You pour the dirt from your hand into the half-empty cup of water on your nightstand from the night before. You plan to care for and grow the Delphinium over the next few months. I must write to Gina, you think. Ask her to send me more. You swing your legs off the bed, stretching and standing up. You put on your robe so you can walk the halls of the Hub to get breakfast. You’re about to leave.
But then you see something.
A hint of green, sprouting from within the soil. And then more than a hint of green. Suddenly, your cup of dirt and water contains a small sprout.
“Max,” you say, walking over to your roommate and shaking her awake. Max turns over to face you, eyes half open. “The flowers are blooming!”
“What?” Max says, still rubbing sleep out of her eyes. She looks over at where you’re pointing. The cup of dirt is covered almost entirely with sprouted leaves. “Where did those come from?”
“Gina sent me a packet of seeds. All I did was pour the dirt into a cup of water!”
“Are you saying those stems were seeds just a minute ago?”
“Where’s Carmen? She might have some idea.”
Max pulls out her Messenger and clicks a few buttons. She’s sitting up in bed now, still looking in shock at the young flowers. You watch them as you wait for Carmen. You hope she isn’t in a Lab, as she usually is on Free Days. Carmen is taking an accelerated course on Planet Inhabitation, and knows a lot about Earth’s nature in relation to space and other atmospheres. You’re hoping she might have some idea why the Delphinium is growing so quickly.
The flowers extend above the top of the cup when the door clicks and Carmen arrives in full gear. She has her goggles pushed up over her hair, making it very messy. She’s in her green lab coat, but she takes off her handling gloves and drops them on your floor as she enters the room.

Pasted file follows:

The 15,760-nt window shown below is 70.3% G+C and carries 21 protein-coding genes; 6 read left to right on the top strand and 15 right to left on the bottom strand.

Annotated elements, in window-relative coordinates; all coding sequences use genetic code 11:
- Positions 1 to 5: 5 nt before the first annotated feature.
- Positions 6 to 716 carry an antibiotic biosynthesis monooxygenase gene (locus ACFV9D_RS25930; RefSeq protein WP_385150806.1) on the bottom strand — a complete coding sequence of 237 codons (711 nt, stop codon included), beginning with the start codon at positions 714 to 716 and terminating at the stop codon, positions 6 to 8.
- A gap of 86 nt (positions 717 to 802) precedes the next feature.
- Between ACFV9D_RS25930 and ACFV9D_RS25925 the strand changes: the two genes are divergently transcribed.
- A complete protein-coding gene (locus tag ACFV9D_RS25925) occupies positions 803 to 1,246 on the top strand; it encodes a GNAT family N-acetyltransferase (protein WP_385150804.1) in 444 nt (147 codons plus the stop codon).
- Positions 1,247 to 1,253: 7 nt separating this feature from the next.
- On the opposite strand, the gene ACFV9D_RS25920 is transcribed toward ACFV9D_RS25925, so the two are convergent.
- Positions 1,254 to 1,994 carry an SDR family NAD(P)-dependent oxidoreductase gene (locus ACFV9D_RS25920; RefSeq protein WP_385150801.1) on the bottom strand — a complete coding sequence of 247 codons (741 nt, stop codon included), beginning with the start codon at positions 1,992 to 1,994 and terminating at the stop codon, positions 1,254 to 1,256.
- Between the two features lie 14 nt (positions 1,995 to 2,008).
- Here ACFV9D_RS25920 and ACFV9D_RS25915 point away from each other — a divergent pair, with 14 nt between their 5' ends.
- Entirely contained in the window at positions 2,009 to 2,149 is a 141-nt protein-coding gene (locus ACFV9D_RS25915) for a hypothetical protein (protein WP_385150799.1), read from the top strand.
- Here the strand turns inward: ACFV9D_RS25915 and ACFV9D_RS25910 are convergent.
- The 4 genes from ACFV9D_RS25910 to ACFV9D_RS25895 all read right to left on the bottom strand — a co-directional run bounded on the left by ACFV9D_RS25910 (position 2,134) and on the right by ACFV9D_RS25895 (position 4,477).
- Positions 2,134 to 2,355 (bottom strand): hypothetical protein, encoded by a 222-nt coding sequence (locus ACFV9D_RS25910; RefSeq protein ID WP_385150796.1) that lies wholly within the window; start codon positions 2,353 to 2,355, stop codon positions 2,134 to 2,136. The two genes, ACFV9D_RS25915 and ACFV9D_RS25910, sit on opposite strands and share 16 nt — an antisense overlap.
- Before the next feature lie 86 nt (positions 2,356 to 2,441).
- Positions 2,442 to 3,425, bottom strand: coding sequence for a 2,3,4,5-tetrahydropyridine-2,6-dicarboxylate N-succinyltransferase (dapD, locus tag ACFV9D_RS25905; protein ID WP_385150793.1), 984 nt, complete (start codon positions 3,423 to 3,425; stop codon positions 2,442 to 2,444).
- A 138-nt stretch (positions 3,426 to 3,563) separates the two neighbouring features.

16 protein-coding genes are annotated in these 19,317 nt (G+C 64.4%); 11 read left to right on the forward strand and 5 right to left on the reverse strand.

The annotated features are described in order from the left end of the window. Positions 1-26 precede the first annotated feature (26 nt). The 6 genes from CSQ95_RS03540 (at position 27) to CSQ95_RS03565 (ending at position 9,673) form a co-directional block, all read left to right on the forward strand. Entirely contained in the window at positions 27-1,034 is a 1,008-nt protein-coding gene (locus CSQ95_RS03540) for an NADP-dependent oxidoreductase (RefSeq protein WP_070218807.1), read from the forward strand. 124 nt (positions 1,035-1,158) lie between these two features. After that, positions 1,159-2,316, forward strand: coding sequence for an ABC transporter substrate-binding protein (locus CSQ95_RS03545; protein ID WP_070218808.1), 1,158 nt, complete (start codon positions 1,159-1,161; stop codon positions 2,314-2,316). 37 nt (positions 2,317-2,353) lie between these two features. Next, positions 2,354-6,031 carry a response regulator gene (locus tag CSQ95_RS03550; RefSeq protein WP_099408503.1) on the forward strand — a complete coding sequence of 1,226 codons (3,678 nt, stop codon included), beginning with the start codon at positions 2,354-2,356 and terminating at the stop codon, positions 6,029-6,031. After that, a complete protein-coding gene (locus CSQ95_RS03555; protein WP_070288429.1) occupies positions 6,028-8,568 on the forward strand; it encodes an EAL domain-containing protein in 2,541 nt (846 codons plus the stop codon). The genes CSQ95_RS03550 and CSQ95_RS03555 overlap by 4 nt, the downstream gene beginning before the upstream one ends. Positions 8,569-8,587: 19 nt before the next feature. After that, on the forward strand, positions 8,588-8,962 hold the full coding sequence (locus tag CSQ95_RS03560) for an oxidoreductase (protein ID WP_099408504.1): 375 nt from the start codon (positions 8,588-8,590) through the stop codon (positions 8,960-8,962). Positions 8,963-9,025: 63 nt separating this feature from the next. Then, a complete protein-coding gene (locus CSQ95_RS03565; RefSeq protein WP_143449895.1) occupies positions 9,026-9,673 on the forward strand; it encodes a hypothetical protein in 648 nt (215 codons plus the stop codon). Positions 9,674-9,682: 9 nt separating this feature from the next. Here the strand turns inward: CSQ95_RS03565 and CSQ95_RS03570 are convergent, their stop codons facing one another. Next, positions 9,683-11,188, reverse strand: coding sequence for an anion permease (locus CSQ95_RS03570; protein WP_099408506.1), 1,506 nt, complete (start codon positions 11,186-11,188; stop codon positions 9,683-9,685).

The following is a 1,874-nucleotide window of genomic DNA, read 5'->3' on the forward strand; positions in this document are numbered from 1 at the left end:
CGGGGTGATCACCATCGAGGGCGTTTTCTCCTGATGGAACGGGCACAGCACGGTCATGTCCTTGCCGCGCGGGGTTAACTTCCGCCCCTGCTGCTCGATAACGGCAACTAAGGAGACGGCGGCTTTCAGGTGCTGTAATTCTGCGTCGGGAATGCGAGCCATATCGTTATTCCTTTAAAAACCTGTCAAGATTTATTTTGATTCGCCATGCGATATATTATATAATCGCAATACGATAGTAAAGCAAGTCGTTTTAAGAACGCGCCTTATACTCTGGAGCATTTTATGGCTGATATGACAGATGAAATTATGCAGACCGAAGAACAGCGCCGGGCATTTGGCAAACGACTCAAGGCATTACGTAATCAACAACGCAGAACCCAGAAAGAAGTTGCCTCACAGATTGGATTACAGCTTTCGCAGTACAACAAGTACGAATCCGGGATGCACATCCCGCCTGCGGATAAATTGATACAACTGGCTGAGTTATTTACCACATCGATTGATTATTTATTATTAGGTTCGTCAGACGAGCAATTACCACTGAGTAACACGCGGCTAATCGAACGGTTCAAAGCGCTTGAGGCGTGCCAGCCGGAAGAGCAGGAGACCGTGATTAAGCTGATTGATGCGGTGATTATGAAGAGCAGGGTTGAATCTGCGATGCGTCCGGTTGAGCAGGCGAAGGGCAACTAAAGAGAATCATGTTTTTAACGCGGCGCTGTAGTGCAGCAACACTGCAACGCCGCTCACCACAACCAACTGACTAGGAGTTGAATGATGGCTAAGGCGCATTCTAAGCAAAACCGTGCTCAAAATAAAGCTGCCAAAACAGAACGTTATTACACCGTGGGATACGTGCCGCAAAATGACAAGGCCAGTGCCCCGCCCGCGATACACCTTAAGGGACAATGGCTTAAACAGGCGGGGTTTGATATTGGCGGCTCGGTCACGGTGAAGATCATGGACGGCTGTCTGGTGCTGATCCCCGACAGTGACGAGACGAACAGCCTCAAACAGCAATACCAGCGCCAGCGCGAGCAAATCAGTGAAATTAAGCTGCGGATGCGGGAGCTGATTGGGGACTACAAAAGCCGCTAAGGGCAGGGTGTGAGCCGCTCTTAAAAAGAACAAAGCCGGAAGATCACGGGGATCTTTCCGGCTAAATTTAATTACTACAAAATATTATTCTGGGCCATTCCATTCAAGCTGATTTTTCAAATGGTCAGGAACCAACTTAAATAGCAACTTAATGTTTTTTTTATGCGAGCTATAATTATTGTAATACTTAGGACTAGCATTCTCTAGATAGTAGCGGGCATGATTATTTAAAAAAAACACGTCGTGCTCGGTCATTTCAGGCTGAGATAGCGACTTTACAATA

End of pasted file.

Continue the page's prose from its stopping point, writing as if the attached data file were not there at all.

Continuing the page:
“What’s going on?” Carmen asks.
“These seeds my sister sent me—they’re growing abnormally fast,” you say.
Carmen steps forward for a closer look. She falls onto her knees to be eye level, and you do the same. When you’re down at that level, you can see the flowers moving. A hint of purple is showing as one of the bulbs begin to open.
“Lights off,” Carmen says.
The artificial sunlight turns off, and the plant begins to wilt.
“Lights on,” you say, beginning to panic. The lights turn on, and the flowers stand up again. You sigh in relief before turning to Carmen.
“Well,” you say. “What the hell is happening?” Carmen looks thoughtful.
“This lighting,” she starts, “is probably similar to the lighting we use in Lab. When we’re learning how to grow sustenance on foreign soil, we use light-emitting diode technology in place of Earth’s sun. I think using Earth soil allows the flowers to grow much more quickly. That’s fascinating! I need to tell Instructor Silver.”